She opens her eyes and, again, she is somewhere else.
Or rather, she is nowhere else.
She is nothing. She is watching something she did not exist yet to see.
Two mighty figures stand in a crack in the urth itself, engaged in battle. One is mighty half-ogre, with mighty limbs, raven black hair, shining eyes, and a terrible trident in his hand. The other is a horrible thing, once a man but now a creature beyond life, a one-eyed, skull-faced lich wielding a terrible black rod. A yellow mist swirls around them and a raging storm of chaos erupts overhead.
“You were my friend!” yells the ogre.
“There is only the quest!” yell the lich.
They parry and strike at one another, neither landing a full blow.
“I could have helped you!” yells the ogre. “We could have found a way — a good way — together!”
“You were too stupid!” yells the lich. “You couldn’t see that you were the traitor to the dream! There is no good, no evil — there is law, and disorder — and one strangles while the other breathes free!”
“Don’t do it!” calls the ogre.
“Don’t stop me!” call the lich.
They both rear back their weapons. The storm rages around them. There are other voices without — calling for them to stop, to remember who they are to one another; to strike, to ignore who they once once and do what must be done.
Edrick swivels, twists, and thrusts his trident forward. Nemonad stabs forward with his inky black rod.
They strike one another in an cataclysmic flash.
The storm swirls.
Edrick Half-Ogre and Nemonad, the Wolf of Arcworth are gone. Where they stood there is now a human — the burned man, she has seen him before — and elf — impossibly tall and thin with long, silver hair down his back, someone she has never seen before — they join hands and chant an incantation.
The storm swirls.
The trident is gone and the dark, black rod is broken. It is a Rod of 7 Parts, and it is spread to the far corners of the urth.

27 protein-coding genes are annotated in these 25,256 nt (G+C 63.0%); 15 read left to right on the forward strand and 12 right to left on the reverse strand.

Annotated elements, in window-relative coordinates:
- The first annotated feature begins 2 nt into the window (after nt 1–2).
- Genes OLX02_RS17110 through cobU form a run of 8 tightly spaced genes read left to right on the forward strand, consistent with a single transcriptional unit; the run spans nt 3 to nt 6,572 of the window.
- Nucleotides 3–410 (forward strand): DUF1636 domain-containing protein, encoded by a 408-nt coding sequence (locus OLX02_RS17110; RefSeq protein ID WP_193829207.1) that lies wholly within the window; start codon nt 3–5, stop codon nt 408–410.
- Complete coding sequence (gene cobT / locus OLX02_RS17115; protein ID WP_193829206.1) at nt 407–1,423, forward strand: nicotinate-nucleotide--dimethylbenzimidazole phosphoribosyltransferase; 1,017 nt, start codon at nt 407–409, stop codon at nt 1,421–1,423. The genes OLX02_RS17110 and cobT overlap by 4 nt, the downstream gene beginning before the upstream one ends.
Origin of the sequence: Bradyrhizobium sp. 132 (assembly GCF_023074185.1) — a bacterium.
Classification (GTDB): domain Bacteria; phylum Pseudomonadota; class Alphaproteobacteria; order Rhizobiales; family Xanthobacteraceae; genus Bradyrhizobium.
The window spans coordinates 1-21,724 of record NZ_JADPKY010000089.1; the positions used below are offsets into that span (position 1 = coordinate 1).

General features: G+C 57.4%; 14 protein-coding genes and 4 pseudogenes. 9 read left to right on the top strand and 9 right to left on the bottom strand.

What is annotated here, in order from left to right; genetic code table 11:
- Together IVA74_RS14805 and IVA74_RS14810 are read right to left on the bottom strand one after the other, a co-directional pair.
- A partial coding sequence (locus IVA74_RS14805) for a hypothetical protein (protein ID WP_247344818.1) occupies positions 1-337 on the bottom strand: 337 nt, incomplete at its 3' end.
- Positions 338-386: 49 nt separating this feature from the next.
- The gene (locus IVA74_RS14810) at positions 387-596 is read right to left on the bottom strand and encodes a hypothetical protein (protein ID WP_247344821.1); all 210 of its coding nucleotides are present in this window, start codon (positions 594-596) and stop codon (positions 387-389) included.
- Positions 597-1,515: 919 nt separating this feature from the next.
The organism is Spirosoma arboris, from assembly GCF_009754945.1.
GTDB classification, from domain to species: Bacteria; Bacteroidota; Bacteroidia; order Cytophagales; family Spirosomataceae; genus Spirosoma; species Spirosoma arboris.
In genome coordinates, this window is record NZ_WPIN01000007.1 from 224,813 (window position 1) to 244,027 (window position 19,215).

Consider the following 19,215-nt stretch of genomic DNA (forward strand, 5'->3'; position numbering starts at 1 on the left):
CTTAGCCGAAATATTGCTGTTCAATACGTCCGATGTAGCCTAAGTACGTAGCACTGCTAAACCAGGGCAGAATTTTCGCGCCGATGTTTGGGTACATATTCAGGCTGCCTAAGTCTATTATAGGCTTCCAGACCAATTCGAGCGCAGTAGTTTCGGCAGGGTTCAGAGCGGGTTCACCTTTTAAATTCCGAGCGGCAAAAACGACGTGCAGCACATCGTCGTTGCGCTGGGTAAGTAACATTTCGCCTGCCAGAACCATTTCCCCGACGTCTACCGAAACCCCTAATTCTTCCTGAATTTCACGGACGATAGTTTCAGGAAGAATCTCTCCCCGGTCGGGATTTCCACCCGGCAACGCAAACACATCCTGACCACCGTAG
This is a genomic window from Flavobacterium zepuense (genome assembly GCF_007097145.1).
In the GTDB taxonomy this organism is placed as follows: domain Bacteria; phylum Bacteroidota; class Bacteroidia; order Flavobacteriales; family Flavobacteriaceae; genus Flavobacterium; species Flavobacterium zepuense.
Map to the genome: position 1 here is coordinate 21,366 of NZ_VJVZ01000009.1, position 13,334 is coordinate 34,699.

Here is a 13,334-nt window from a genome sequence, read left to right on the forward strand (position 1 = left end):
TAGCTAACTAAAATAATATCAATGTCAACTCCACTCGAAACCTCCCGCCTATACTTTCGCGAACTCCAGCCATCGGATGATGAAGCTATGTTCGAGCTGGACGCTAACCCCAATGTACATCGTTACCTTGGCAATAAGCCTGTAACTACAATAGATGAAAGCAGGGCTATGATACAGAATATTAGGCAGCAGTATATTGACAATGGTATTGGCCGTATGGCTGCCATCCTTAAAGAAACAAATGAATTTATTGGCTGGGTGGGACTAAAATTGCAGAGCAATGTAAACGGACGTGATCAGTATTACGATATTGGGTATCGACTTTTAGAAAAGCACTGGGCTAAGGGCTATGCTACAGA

The storm swirls.
Valeria is back in the desert. She lays on her back on the hard-packed ground. She is breathing heavily. There is no ax in her chest and no visible scar there, yet she can feel that it was real. Reaching under her tunic she can feel a line that goes down her chest, between her breasts, where the skin is smooth and without feeling.
Chow Chow crouches to one side of her. To the other, the hermit.
He is old again.
“Hurrrrrm,” he says.
He is Edrick, and has been from the start.
He picks at the ground with one long finger.
“I miss my friend,” he says.
Valeria feels the urge to prostrate herself, and also the urge to go to Edrick and hold him like a child. She does something of both, walking over to him and kneeling down to touch his hand.
“My Lord,” she says, "this creature, the Formian, it needs our help.”
Edrick reaches out the finger held by Valeria. He points to the spear thrust through the formian — not a spear at all, in fact. Valeria recognizes it as the trident she held in the arena, and the trident Edrick held versus the Wolf.
“Take it, though it’s no healing salve. It be a — hurrrm. It be a weapon of death. Death to evil, killed in my name. And if evil be your friends or your family or a formian who needs help? If you wield my weapon, you be a dealer of death.”
Valeria grips the trident a gain, and this time she is not transported. Intsead her hands tingle. She can feel the evil in the Formian. It is a deep and settled evil, the evil of poisoners eaters of ant-flesh. She pulls the trident out, and then stabs down again, piercing the Formian’s head.
When she is done cleaning the Trident, Valeria sits next to Edrick in the dirt.
“I was hoping to use this, instead,” she says, pulling Ruat from her belt. “It was his?”
“Hurrrrm,” says Edrick, resting his head in his hand. “The rod can be a tool. But the trident is the way. When it was mine I called it — hurrrrm. No. That doesn’t matter anymore. What will you call it?”
Valeria thinks it over for a moment. “After he turned on you, they called him The Wolf of Arcworth? How about ‘Wolfsbane’?”
“Hurrrrm. When it was time to fight, I did fight. When Nemo stood against me, I did kill him to save the urth. What will you do when one of your own stands against you?”
Edrick stands and towers over Valeria. His shadow falls over her.
“He can’t be allowed back. He needs to be to rest for all time. Will you forsake all other quests to complete this one? Will you keep the rod from being put back together in the name of the Wolf? Will be the Knight of Zephyrus?”
Valeria shudders a bit as Edrick looms over her. The strange, kind hermit is gone, replaced by something huge and powerful. “I will,” she says.
This time, she really kneels, with her head bowed.
The shadow deepens, grows colder. When Valeria raises her head, Edrick is nowhere to be seen. The shadow over her is a from a mountain, tall and wide, snow-capped and brown.
She rises as a Paladin of Edrick, the Knight of Zephyrus. The First of Her Order.